Anthony Greco, the museum’s Director of Exhibits and Interpretive Planning,  spent nearly three years working with Buffalo’s Hadley Displays and others to create Icons.  “This is a giant weight off my shoulder,” he says as he watches guests stream into the exhibit. “To see everyone walk through is tremendous but to see them so engaged and to hear their stories is just what we envisioned when we began planning this amazing interactive display.  Sports is a topic we can all relate to because we can all remember where we were at a certain time in the great sports history of Buffalo.  This display brings back nostalgia for so many fans of Buffalo sports.”

Anthony Greco at the entrance to the Ralph C. Wilson, Jr. Gallery on the second floor of the Buffalo History Museum

Melissa Brown was equally excited about what this display will mean for the museum.

“We worked with world renowned companies to build this exhibit and we are certain it will entice many more people to visit our museum and experience the city’s rich sports history,” she explains.  “Icons will broaden our reach by welcoming many more fans to experience the stories of Buffalo sports. For a quarter of a century no one has had the experience of what you will enjoy in this display.  Making history is a full time contact sport and I would like to thank each of my fellow museum staff members who bring passion and dedication to their job and who worked so hard to make this a reality for all of us.”

Another person who believes Icons will broaden the museum’s reach for guests is Shelley Drake, M&T Bank’s Regional President and President of its Charitable Foundation.  A long-time corporate supporter of the museum. M&T hosts the Third Friday at the Museum where guests are admitted free.

“The display is outstanding, it’s relevant and it’s going to bring so many people into this museum whom have never been here or have not been here in a very long time,” she says.  “Sports opens a new door for the museum and M&T Bank is proud to be a part of it.  The M&T Bank Third Friday at the Museum will be a wonderful way for people to see this display for free.  We hope many of them will become museum members.”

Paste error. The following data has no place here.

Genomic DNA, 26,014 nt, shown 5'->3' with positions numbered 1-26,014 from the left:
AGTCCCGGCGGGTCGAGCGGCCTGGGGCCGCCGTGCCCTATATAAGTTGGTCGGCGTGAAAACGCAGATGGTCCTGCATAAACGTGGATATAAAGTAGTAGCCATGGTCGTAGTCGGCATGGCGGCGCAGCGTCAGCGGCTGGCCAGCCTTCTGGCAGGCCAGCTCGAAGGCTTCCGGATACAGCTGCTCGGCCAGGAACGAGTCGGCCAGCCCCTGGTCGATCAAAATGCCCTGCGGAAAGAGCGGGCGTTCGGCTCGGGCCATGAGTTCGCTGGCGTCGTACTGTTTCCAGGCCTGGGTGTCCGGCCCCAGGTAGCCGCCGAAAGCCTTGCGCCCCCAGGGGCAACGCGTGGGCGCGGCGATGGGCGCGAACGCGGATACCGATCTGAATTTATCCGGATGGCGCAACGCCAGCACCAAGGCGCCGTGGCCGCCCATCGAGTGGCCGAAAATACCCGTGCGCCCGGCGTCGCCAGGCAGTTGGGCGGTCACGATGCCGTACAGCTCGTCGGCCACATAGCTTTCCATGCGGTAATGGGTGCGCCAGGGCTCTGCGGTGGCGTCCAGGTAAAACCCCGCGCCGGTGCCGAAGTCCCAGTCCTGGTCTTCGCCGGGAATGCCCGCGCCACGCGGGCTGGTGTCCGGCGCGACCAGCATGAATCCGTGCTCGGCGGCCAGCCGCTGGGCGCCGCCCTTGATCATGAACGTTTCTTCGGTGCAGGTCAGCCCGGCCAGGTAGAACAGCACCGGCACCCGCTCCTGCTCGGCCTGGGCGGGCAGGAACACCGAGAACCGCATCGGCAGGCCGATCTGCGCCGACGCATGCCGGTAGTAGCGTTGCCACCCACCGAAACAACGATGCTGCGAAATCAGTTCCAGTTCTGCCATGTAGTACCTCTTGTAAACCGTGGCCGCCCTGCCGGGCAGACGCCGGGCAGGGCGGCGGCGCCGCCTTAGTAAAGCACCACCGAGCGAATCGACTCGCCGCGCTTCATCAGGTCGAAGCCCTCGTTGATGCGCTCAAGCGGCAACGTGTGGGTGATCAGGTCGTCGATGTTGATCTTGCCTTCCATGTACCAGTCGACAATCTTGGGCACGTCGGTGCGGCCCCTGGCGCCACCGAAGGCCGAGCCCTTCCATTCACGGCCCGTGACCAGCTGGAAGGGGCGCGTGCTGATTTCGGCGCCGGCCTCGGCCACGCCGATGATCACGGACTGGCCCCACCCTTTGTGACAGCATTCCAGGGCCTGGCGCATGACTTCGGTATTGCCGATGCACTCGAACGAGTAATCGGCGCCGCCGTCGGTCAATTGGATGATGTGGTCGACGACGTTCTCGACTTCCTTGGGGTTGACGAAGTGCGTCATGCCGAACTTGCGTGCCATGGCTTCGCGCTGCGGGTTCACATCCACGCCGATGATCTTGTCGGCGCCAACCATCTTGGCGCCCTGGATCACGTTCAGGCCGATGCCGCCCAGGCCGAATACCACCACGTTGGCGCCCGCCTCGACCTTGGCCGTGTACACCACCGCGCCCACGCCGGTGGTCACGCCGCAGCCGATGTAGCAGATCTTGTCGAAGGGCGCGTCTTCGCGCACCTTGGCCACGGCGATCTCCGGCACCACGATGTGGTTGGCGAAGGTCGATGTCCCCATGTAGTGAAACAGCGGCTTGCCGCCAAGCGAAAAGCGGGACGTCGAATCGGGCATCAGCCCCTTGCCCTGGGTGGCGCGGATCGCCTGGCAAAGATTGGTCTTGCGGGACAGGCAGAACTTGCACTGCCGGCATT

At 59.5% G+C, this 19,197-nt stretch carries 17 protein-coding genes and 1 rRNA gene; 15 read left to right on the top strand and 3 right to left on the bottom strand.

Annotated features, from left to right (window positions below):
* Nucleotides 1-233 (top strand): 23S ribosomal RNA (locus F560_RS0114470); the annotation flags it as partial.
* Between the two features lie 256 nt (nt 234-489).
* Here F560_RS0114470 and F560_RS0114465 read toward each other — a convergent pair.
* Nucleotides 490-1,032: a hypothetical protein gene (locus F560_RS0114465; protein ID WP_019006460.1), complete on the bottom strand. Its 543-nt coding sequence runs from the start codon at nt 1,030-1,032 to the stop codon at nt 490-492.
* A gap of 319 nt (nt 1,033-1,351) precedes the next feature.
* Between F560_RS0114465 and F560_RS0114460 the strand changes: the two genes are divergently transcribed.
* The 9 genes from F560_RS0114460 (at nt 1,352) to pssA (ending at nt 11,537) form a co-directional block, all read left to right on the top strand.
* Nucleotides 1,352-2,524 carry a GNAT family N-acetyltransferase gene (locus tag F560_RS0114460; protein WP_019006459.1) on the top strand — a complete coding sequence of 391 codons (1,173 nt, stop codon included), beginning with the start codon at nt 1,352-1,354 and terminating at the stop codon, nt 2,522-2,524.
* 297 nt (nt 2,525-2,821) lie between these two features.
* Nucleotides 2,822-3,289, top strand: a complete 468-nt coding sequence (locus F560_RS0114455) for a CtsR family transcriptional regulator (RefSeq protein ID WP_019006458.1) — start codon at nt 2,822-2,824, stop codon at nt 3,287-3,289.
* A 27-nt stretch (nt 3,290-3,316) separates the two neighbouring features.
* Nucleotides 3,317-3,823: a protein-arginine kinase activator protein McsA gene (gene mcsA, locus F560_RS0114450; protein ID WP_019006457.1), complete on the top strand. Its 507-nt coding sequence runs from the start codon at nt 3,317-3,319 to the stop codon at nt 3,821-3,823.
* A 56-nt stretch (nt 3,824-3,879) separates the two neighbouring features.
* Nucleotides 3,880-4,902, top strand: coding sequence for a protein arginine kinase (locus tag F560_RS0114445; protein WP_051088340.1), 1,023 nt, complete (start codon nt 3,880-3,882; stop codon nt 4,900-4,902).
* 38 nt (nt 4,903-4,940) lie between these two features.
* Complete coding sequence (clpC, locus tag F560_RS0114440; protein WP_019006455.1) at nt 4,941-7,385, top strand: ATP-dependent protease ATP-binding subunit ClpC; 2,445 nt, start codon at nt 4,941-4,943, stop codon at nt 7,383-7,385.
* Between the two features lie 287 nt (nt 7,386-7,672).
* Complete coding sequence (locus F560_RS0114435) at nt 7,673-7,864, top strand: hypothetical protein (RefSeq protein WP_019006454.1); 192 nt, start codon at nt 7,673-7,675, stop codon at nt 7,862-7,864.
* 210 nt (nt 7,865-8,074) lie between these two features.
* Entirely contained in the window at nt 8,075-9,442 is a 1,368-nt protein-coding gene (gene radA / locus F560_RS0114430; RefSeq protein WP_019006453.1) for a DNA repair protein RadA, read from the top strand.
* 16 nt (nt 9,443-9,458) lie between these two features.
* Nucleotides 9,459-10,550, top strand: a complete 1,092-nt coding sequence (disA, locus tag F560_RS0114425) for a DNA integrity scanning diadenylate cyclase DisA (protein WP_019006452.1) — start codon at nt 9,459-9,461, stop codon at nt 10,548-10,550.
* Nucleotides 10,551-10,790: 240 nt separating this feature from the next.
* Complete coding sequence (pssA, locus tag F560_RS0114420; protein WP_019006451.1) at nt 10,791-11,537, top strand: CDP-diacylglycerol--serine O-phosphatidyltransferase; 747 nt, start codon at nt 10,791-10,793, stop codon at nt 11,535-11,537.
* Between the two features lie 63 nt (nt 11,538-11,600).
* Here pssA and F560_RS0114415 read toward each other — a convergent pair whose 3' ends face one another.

Icons recognizes Buffalo sports from the late 1800s to present, including items from the champion Buffalo Beauts women’s professional hockey team.  It also showcases the various venues, the local owners of the teams and there is a special room where you can call your own play.  There are interactive displays where you can learn more about the players and events of Buffalo sports history.

Dennis DiPaolo and Jim Kelly in front of the Hall of Fame quarterback’s display

Dennis DiPaolo, whose father Ilio was a legendary professional wrestler, operates an iconic Italian restaurant on South Park Avenue in Blasdell that has long catered to local sports fans and Buffalo Bills players, walked the exhibit with his friend, Hall of Fame quarterback Jim Kelly and his wife, Jill.

“It is such a wonderful display of the rich Buffalo sports history from this display of Eric Wood from the Bills today to baseball great Warren Spahn, who grew up in South Buffalo and made it to baseball’s Hall of Fame. I am extremely proud to be here and this display is so great for Buffalo,” he says.

Nearly 20 years ago Town of Tonawanda native “Baby Joe” Mesi was a heavyweight boxer who rose to become the No. 1 challenger for the world title and was called Buffalo’s third professional sports franchise.  His image is on the museum’s outside wall as you enter the building and his gloves and shorts are featured in a display.  

Baby Joe Mesi in front of the Ralph C. Wilson, Jr. Gallery with his image hanging from the ceiling in the background.

After admiring the display with his wife, Michelle, brother Tom and his nephew Tyler, Mesi says, “I am so separated today from that life.  I now have a beautiful wife and children and I am in a very different career but I do have extremely fond memories of my days as a professional boxer and being called the third franchise in Buffalo and representing Buffalo as I fought around the world.

“To walk up to the Buffalo History Museum and see my image on the building and then to come into this amazing Ralph C. Wilson, Jr. Gallery and see my name on the wall with LaFontaine, Kelly, Thurman, Kemp and O.J. is very humbling.  I was only as good as the WNY people who supported my career and those great sports fans of our area deserve a display like this.

“A lot of memories are in that room for all generations of local sports fans.”

Written by Michael J. Billoni

Michael J. Billoni

Former sports reporter for the now defunct Courier-Express. Former vice president/general manager of the Buffalo Bisons. Handled the promotions and publicity for Buffalo’s undefeated heavyweight boxer, “Baby Joe” Mesi. Founder and principal of Billoni Associates. Authored and managed the publication of “Robert E. Rich—Memoirs of an Innovator,” the biography of the founder of Rich Products Corp.

Mike and is wife Debbie love Western New York and always try to help others and encourage positive thoughts

View All Articles by Michael J. Billoni